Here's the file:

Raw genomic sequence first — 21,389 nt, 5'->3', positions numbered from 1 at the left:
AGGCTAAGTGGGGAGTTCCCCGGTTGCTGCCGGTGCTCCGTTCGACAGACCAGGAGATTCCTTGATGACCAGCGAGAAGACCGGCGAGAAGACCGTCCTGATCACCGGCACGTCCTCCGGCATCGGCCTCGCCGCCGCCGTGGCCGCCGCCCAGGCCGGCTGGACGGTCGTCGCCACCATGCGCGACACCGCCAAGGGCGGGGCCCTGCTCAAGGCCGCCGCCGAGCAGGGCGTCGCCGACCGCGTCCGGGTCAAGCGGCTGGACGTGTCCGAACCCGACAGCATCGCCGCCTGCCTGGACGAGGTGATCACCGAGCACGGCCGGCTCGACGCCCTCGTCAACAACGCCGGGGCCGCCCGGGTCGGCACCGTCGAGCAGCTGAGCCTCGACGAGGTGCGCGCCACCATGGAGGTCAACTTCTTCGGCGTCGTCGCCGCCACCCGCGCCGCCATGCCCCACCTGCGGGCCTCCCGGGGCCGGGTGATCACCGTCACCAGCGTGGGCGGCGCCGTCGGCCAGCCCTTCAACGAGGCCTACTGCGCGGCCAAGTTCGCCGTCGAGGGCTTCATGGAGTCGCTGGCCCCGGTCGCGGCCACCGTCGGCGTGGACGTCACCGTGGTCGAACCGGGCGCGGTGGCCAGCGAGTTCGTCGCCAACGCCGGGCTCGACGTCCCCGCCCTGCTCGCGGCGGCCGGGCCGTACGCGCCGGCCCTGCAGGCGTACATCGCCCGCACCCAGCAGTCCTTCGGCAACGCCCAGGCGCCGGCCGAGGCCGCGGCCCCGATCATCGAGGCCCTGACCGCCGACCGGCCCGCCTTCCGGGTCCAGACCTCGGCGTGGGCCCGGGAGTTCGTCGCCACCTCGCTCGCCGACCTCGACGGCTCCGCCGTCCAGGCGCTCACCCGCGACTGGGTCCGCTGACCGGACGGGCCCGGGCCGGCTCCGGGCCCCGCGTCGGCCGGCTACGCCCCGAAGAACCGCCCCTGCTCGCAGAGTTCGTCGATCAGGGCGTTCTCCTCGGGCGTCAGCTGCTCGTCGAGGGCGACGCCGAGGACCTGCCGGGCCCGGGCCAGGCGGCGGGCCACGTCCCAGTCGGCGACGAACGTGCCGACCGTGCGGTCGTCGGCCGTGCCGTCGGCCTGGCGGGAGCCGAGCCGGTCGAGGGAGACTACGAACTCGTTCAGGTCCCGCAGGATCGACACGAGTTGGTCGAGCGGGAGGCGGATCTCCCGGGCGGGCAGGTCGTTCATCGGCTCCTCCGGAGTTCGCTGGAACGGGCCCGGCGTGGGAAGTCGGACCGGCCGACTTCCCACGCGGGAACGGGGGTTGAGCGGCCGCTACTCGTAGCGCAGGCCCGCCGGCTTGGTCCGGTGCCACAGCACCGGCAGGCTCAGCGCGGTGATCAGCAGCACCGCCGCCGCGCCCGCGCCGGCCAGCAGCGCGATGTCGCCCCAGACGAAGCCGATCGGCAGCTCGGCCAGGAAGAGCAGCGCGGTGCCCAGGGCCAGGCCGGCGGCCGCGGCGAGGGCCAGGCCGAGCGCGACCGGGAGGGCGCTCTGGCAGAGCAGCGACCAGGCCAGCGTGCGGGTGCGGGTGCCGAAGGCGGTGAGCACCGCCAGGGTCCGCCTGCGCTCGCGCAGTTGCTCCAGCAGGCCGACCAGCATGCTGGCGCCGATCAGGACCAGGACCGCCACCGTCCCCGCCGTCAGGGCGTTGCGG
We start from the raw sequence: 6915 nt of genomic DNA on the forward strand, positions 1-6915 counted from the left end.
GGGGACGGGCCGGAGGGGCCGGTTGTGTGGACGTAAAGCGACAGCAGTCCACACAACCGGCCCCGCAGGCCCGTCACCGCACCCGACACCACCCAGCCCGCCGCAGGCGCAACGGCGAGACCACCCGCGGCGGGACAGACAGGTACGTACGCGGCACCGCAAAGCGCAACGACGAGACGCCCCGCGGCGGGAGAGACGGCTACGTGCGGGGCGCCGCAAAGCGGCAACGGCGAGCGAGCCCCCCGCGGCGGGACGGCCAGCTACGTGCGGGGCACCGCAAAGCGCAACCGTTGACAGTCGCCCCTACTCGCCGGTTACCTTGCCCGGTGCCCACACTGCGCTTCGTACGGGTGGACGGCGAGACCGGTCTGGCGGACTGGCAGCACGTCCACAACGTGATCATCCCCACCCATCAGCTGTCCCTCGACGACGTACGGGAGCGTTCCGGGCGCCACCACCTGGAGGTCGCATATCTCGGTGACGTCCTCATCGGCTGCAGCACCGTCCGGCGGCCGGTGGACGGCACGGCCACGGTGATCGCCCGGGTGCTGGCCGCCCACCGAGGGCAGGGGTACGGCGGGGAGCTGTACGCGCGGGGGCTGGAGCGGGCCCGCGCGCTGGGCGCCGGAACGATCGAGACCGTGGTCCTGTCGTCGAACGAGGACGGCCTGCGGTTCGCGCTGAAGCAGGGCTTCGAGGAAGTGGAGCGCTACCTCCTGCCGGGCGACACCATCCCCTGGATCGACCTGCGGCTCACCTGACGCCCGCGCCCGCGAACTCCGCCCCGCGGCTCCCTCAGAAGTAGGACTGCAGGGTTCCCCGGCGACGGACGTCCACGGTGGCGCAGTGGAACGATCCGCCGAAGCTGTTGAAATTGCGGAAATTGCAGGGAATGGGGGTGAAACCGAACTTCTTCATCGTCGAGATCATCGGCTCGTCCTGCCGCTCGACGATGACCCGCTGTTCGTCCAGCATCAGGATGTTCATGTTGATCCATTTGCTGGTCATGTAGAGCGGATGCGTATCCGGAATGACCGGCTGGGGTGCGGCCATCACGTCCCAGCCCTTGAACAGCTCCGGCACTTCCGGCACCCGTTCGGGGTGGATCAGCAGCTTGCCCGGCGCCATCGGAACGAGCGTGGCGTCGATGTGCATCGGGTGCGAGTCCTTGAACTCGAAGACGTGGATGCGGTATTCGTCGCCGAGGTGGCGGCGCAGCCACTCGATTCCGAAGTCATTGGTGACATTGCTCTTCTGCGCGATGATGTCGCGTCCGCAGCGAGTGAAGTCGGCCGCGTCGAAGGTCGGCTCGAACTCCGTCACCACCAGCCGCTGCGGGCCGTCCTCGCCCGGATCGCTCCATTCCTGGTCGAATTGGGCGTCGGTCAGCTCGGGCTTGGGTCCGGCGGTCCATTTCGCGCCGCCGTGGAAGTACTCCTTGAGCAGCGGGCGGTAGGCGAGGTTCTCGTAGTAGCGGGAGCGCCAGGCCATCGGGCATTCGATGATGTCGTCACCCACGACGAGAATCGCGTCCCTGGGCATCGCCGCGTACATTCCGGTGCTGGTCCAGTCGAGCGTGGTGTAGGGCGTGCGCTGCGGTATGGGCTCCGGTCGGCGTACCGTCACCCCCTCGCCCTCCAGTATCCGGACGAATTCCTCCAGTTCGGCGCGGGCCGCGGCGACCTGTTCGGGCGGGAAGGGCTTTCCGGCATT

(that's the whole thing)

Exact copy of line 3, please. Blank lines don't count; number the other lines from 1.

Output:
We start from the raw sequence: 6915 nt of genomic DNA on the forward strand, positions 1-6915 counted from the left end.